The COVID-19 pandemic had a double-edged impact on ND research and innovation. On one hand, COVID-19 deprived global efforts and funding for ND research and interfered with the accessibility and availability of ND tools [23]. Most manufacturers were unable to guarantee supply chains during global public health emergencies. On the other hand, the COVID-19 outbreak highlighted the significance of strengthening the capacity of global infectious disease research. The increasing political commitment and funding for emerging infectious diseases could help expand ND talents and resources, especially in developing countries. The COVID-19 pandemic has also raised awareness of public hygiene concepts and healthy behaviors. For example, the WASH interventions are applicable in preventing both COVID-19 and NDs [3].

In the past months, China has made remarkable achievements in tackling the COVID-19 pandemic with significant R&D input. The world has recognized its research contribution to the possible end of NDs. China’s government stated on multiple occasions that it would help developing partners prevent and control NDs with health supplies and resources. However, there are no consistent R&D policies or incentives supporting ND research nationwide. Therefore, the government would need to transform the culture of ND work toward a culture of innovation with sustainable investment and policy attention. Strengthening partnership and collaboration between public and private actors with diversified R&D incentivizing policies upfront could help deploy limited resources to R&D priorities and accelerate the translation of basic research to promising ND products and technologies.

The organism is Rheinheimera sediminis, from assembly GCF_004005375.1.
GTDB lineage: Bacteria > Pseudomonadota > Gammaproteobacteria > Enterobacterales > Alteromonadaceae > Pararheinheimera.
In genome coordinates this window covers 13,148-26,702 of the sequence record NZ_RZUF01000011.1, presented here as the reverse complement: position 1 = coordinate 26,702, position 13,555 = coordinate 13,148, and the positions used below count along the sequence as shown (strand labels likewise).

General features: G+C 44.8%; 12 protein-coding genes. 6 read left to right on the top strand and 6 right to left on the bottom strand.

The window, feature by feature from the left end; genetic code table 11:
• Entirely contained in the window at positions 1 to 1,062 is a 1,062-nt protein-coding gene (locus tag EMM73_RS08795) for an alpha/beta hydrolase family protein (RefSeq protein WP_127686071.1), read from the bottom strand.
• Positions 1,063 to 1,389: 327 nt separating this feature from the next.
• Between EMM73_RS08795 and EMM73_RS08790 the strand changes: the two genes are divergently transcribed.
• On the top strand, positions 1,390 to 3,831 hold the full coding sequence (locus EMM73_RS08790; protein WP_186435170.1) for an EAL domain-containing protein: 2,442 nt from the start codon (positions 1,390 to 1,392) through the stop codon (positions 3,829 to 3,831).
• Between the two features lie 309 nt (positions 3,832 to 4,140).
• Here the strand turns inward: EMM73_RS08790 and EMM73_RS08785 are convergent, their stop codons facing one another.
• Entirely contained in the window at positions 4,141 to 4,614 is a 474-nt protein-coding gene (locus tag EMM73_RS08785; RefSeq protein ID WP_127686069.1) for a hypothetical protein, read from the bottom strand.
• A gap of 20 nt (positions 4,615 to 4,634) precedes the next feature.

Our study has several limitations. First, even though our study focuses on analyzing China’s public landscape of funding for ND research projects, other sectors (including enterprise, philanthropy, and private) have also participated in promoting ND-related R&D. Those contributions need further analysis in future studies. Second, due to limitations of funding data availability, we were only able to access information disclosed by the NSFC and provincial science and technology agencies. There are some international projects funded by China’s public funding for ND research that haven’t been exposed by public data sources, which means overall public funding for ND R&D in China will be underestimated. Third, the required level of data protection, potential disclosure approaches, and the availability of other external data sources differ across provinces, which could impact the obtained number of funded projects and funding amounts across different provincial science and technology agencies. Notwithstanding, our study aimed to collect all available funding information from national and provincial levels. The overall trends of national public funding of ND research, as well as its comparison with provincial public input, would not be significantly impacted during the same period.